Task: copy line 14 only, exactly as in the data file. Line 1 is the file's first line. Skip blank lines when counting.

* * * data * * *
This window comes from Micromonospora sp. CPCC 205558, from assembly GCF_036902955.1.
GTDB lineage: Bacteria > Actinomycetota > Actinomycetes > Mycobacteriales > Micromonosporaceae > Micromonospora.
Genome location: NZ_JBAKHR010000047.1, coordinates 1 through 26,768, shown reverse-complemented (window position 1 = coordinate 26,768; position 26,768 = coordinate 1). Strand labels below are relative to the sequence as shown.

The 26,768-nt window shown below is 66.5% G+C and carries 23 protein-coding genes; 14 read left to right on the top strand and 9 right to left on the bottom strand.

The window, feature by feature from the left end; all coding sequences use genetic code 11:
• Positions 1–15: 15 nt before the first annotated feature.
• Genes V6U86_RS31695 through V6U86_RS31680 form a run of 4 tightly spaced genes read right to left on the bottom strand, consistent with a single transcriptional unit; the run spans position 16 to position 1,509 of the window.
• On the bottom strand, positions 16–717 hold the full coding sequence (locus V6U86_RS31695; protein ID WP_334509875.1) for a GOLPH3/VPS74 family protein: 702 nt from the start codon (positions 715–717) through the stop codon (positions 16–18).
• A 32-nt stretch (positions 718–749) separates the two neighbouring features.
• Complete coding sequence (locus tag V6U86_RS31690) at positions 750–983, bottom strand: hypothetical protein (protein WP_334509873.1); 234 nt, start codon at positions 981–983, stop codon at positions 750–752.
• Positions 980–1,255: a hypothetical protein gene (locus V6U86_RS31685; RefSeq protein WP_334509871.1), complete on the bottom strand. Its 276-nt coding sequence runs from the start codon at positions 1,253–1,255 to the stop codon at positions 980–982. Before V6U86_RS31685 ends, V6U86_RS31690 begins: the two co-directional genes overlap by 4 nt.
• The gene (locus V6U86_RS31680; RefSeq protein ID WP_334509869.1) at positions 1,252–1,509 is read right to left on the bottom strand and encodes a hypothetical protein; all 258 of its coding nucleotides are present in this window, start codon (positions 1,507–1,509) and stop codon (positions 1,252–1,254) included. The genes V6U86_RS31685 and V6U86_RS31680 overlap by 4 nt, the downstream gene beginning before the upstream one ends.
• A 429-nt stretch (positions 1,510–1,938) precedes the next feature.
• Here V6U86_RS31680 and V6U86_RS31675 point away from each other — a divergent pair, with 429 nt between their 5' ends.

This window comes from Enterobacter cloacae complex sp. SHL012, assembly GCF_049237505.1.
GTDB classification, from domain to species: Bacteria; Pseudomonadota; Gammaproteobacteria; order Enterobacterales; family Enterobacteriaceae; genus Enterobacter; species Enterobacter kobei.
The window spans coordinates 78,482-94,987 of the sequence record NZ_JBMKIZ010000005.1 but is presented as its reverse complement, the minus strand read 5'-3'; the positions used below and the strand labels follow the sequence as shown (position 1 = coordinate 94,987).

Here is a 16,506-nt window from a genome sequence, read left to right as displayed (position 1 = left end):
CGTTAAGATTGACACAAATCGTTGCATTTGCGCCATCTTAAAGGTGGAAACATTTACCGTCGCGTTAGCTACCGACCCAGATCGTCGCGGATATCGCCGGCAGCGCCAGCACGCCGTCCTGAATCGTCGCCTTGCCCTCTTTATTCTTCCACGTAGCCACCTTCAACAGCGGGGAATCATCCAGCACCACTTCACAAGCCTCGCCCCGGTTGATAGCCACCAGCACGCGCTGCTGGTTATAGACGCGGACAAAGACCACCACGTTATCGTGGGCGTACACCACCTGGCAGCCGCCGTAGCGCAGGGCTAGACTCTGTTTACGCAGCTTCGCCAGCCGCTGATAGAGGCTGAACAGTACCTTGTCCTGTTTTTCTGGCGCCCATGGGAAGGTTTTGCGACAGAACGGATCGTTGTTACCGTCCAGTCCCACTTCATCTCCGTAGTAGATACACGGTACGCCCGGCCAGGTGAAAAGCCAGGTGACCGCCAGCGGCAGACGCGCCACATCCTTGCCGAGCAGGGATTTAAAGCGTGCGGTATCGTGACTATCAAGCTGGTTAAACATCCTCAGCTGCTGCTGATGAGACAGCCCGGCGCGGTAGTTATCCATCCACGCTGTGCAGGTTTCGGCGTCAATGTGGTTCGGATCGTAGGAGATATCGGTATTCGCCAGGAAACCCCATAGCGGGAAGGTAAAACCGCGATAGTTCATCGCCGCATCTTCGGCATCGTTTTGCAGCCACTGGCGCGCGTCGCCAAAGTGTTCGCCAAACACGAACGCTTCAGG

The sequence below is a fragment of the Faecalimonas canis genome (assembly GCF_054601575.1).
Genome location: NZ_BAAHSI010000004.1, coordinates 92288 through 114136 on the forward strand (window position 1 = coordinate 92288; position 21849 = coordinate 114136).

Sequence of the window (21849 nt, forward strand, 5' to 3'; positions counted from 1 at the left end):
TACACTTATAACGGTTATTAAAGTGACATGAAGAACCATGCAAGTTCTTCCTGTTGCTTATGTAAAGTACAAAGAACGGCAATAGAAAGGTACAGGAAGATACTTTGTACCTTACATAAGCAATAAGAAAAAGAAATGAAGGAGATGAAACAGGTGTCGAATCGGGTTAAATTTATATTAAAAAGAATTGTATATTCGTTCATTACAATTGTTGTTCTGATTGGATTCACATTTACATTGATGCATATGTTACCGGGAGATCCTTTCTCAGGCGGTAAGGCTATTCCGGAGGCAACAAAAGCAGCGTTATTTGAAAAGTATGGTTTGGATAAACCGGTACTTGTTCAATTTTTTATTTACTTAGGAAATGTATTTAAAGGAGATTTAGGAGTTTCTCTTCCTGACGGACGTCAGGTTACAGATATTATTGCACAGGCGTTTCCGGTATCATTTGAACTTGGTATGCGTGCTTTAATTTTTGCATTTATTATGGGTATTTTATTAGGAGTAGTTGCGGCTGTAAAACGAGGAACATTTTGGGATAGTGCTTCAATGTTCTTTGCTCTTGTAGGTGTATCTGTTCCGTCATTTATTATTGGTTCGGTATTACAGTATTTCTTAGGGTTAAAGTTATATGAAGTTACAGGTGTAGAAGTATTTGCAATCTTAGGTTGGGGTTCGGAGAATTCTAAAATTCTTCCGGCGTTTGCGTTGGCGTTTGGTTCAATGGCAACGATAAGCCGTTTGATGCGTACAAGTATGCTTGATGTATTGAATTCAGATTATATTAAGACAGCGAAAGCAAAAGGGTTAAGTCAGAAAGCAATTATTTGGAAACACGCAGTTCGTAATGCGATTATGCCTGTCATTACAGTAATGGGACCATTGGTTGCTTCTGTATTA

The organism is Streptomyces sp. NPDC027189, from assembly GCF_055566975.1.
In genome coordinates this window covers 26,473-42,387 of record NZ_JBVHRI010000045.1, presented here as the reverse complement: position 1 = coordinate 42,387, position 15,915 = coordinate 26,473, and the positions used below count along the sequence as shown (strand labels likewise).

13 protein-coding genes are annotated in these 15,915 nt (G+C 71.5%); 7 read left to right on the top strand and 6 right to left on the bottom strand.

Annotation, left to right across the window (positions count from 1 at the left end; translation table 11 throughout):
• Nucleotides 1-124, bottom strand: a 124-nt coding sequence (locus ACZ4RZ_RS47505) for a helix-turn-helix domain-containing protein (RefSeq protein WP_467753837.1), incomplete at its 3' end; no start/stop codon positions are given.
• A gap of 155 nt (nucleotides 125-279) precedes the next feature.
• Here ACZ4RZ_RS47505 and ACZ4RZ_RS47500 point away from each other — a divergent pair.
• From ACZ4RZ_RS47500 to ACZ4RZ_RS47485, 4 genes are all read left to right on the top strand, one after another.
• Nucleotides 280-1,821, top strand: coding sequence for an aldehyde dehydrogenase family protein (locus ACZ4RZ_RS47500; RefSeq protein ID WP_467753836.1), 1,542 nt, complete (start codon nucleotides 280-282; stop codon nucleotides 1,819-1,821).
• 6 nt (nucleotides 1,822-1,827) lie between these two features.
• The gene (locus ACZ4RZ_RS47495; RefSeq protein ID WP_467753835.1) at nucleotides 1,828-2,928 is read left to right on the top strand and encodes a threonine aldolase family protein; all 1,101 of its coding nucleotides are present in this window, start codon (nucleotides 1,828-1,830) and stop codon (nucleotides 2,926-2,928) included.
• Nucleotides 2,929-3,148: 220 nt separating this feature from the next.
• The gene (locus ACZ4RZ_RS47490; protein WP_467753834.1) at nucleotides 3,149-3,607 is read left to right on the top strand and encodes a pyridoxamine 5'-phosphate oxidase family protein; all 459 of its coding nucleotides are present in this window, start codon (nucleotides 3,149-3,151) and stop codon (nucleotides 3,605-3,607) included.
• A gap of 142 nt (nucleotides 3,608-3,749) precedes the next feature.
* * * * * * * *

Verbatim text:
• Here V6U86_RS31680 and V6U86_RS31675 point away from each other — a divergent pair, with 429 nt between their 5' ends.